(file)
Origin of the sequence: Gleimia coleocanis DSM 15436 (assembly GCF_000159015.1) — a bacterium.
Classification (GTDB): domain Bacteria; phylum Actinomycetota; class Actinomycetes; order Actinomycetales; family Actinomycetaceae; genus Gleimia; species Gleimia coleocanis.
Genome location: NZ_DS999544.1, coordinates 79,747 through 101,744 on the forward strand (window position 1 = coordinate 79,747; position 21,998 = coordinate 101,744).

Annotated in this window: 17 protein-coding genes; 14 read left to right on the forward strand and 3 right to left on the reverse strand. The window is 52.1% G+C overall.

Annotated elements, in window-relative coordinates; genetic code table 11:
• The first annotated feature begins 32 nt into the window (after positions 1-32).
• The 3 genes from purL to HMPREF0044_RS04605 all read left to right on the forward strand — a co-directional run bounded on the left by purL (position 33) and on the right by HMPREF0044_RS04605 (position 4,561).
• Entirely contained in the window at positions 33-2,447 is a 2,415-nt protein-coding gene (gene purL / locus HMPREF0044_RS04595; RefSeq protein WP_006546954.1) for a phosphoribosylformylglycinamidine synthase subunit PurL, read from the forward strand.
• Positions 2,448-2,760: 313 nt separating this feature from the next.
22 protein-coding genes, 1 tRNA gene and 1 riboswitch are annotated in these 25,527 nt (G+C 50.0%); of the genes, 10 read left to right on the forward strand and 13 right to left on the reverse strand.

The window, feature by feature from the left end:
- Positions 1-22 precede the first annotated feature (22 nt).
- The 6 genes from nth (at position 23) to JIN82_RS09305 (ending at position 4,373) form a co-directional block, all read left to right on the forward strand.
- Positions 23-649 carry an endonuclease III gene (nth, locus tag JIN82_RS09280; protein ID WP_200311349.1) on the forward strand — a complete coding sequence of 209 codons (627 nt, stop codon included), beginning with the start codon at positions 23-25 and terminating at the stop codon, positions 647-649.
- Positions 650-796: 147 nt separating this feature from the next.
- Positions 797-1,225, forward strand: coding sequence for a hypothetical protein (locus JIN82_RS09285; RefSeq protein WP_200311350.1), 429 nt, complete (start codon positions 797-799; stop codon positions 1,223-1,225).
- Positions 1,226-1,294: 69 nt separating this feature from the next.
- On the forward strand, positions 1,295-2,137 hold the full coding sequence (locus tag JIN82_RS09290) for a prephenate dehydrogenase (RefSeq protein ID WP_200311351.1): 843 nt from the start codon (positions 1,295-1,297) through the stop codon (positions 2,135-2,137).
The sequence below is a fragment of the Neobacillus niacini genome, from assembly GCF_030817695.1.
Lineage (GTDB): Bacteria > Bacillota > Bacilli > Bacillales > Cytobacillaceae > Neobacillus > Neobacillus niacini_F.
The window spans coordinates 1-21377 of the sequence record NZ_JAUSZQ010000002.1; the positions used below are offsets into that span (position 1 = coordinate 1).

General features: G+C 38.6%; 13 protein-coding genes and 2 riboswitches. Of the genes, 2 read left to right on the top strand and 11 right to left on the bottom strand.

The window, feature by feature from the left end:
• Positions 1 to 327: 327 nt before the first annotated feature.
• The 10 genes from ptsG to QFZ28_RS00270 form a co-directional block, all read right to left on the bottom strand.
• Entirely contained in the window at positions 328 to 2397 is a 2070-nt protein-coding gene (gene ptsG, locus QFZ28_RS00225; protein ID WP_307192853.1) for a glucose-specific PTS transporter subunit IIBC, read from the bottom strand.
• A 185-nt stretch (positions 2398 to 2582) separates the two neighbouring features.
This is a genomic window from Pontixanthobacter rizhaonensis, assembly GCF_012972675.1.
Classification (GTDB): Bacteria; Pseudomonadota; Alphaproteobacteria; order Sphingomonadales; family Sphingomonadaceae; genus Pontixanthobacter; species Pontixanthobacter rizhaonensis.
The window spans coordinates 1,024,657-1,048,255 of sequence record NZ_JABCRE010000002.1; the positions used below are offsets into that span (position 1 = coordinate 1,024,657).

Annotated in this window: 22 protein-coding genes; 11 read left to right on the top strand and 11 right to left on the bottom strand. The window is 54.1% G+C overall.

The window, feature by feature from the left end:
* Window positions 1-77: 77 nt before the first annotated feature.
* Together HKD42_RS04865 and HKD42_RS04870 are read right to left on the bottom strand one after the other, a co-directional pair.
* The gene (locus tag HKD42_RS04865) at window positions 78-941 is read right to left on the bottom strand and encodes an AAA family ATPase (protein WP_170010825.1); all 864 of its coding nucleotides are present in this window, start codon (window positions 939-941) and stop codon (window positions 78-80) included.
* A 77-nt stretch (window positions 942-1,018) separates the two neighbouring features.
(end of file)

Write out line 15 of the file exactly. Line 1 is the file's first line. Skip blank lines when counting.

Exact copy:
- Positions 650-796: 147 nt separating this feature from the next.